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The heartbeat of a pro-life bill

How voters and lobbyists in South Carolina helped pass the country’s newest heartbeat law


Gov. Henry McMaster (right) fist bumps South Carolina Citizens for Life Executive Director Holly Gatling before McMaster signing the heartbeat law on Thursday in Columbia, S.C. Associated Press/Photo by Jeffrey Collins

The heartbeat of a pro-life bill

When a South Carolina House committee debated a key piece of pro-life legislation on Feb. 9, Holly Gatling, the executive director of South Carolina Citizens for Life, didn’t want to watch it over livestream. She arrived early to claim one of the 12 spectator seats and watch the progress of the heartbeat bill she had promoted for years. She listened for 2½ hours as representatives discussed the lifesaving bill and opponents claimed it burdened women with invasive ultrasounds.

On Wednesday, the House overwhelmingly passed the heatbeat bill, which protects all babies with a detectable heartbeat from abortion except in cases of rape, incest, or when the life of the mother is in danger. South Carolina Gov. Henry McMaster signed it on Thursday. Court battles will likely tie up the law’s enforcement, but pro-life advocates hope it will end up before the Supreme Court, where a conservative majority could overturn Roe v. Wade. The persistent, behind-the-scenes work of lobbyists like Gatling made the legislation a priority.

South Carolina pro-lifers have tried to get the heartbeat bill passed for years. Gatling, who has advocated for unborn babies for 27 years, started her 2021 busy season when the South Carolina General Assembly convened in January. She describes the work of a pro-life lobbyist as that of an educator. She attended hours of hearings, gave testimony, and recruited healthcare professionals and leaders of pro-life organizations as witnesses.

In prior years, the pro-life measure didn’t quite have enough support in the state Senate. Gatling remembers attending a meeting for a similar bill in 2019 that lasted about six hours and didn’t adjourn until 9 p.m. That heartbeat bill passed the House, but died in the Senate in early 2020 without a vote after COVID-19 shutdowns pushed it to the legislative backburner. But even if the legislation had made it to a Senate vote then, Democrats had enough seats to block it with a filibuster. A Democratic filibuster stretching late into a spring night in 2018 killed another bill to protect babies from dismemberment abortions. “Pro-life voters got very tired of seeing pro-life legislation fail … in a Republican-controlled Senate,” Gatling said. “The answer was to give the Republicans more strength.”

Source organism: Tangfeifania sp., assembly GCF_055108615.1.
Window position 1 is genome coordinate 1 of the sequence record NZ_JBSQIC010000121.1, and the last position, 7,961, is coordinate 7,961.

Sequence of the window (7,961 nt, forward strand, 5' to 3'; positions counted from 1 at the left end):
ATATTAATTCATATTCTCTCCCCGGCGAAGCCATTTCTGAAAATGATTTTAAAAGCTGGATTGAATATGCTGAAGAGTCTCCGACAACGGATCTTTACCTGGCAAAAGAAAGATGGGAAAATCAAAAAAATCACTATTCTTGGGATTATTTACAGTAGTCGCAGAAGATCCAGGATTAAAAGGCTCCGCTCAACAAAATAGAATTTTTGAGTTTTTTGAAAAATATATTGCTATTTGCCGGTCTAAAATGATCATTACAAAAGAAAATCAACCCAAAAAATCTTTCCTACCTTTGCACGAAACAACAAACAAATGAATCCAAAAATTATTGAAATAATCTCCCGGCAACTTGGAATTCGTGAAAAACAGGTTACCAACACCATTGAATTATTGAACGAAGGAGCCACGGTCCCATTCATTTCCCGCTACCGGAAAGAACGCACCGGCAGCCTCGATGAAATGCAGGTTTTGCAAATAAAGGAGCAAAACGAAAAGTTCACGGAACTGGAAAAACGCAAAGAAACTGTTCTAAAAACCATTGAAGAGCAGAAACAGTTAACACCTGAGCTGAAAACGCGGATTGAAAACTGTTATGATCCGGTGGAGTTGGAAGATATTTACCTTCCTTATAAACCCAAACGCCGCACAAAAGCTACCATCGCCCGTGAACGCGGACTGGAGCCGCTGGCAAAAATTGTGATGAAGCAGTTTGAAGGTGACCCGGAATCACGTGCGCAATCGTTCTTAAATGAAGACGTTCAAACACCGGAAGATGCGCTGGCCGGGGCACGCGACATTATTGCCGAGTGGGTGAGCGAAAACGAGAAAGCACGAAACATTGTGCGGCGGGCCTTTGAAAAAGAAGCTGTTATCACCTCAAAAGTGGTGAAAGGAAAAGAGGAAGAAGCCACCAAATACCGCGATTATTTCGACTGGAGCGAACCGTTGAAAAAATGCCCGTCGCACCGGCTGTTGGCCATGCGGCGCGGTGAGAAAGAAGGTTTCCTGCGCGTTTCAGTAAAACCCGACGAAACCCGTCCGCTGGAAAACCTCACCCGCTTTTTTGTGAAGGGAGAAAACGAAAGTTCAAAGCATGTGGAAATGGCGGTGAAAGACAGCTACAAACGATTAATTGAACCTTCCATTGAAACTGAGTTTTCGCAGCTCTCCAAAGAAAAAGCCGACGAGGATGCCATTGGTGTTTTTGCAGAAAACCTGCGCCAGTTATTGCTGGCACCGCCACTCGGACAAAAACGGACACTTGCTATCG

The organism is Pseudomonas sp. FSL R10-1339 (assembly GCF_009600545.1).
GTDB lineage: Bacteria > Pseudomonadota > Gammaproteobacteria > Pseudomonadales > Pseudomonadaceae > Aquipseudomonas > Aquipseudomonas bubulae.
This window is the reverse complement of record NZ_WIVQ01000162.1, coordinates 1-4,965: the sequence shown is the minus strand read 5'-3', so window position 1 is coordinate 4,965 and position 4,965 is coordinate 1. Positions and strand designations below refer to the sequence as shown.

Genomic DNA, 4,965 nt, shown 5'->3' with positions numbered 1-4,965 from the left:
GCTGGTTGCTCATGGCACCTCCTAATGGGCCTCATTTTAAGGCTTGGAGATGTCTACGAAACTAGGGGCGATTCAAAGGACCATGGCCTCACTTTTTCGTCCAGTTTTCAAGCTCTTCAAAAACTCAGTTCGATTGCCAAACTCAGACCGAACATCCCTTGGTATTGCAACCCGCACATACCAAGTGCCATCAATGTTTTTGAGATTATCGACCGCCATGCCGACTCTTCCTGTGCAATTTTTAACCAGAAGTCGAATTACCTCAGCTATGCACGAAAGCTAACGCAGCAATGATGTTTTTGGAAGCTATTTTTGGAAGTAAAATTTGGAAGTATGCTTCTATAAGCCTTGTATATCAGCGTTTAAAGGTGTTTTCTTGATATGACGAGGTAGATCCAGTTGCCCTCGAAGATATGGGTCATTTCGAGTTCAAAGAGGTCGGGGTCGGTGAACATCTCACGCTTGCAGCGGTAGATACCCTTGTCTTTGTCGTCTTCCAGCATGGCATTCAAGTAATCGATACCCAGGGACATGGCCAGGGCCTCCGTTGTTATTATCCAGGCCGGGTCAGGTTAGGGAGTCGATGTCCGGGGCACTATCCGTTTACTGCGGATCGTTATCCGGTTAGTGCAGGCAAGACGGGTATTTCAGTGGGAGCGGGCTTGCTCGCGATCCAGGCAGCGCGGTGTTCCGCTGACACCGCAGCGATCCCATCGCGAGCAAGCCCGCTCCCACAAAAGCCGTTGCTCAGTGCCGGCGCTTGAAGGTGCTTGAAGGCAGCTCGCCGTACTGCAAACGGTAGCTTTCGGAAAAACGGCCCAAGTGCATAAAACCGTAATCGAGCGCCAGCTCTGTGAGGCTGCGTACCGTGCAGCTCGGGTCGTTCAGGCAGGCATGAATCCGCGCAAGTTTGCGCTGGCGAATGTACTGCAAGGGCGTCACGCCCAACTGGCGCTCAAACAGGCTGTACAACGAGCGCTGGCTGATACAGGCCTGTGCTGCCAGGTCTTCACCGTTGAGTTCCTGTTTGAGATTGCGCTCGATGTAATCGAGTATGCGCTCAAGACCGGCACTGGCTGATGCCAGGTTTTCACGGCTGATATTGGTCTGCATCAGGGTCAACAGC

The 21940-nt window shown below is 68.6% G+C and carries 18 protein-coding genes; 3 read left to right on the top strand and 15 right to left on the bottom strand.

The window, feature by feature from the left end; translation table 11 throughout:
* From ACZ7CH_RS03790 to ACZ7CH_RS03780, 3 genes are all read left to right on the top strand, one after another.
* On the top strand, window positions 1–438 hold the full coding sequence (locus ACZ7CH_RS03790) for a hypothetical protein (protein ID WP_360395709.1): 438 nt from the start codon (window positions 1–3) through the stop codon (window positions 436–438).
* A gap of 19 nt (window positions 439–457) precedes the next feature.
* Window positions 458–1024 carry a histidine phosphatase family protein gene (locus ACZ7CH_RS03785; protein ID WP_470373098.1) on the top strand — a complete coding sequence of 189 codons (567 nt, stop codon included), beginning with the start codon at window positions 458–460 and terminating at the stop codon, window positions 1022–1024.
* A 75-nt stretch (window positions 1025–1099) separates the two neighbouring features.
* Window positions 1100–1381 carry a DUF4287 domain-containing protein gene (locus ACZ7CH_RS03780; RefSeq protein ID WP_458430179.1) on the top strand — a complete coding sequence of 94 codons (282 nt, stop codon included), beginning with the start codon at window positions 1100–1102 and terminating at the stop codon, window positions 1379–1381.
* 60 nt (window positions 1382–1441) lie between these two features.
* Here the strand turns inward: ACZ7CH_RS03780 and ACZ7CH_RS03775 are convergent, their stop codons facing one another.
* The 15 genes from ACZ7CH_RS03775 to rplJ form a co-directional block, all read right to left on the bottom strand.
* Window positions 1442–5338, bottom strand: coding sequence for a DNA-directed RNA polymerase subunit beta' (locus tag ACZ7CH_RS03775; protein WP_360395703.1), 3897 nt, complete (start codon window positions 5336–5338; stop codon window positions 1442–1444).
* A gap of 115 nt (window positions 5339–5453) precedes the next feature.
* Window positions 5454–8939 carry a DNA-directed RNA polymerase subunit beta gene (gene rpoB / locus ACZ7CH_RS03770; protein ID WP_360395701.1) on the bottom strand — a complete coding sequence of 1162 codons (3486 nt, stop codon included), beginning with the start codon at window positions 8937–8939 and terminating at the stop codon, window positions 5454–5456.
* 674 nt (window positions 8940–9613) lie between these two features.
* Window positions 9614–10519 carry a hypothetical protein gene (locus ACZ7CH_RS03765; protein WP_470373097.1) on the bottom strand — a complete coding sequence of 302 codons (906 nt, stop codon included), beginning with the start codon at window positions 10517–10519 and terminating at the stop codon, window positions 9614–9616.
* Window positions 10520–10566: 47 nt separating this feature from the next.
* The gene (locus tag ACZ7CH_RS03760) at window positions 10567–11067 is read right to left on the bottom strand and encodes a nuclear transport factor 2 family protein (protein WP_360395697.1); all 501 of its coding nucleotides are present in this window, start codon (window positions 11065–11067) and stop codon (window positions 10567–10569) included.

That’s exactly what South Carolina voters did in November 2020. South Carolina Citizens for Life used direct mail and social media campaigns to spur on voters, and the group issued surveys to assess the pro-life positions of new candidates. Pro-life Republicans won three formerly Democratic Senate seats. Those three new senators were among the 30 that voted in favor of the heartbeat bill on Jan. 28, surpassing the three-fourths majority necessary to break a filibuster and send the bill to the House of Representatives.

Planned Parenthood announced a lawsuit to stop enforcement of the bill just hours before McMaster signed it. About a dozen other states have passed similar bills, and court battles have so far prevented all of them from taking effect.

But Gatling said she’s hopeful about the future of the legislation. “The Supreme Court has changed,” she said, referring to the recent addition of Justice Amy Coney Barrett. Gatling and many other pro-lifers hope that the justices will reconsider the standard for legal abortion and uphold state heartbeat laws by recognizing a baby’s development of a heartbeat as a more reasonable cutoff for abortion than viability outside the womb.


Leah Hickman

Leah is a reporter for WORLD Magazine and WORLD Digital. She is a World Journalism Institute and Hillsdale College graduate. Leah resides in Cleveland, Ohio.

@leahmhickman

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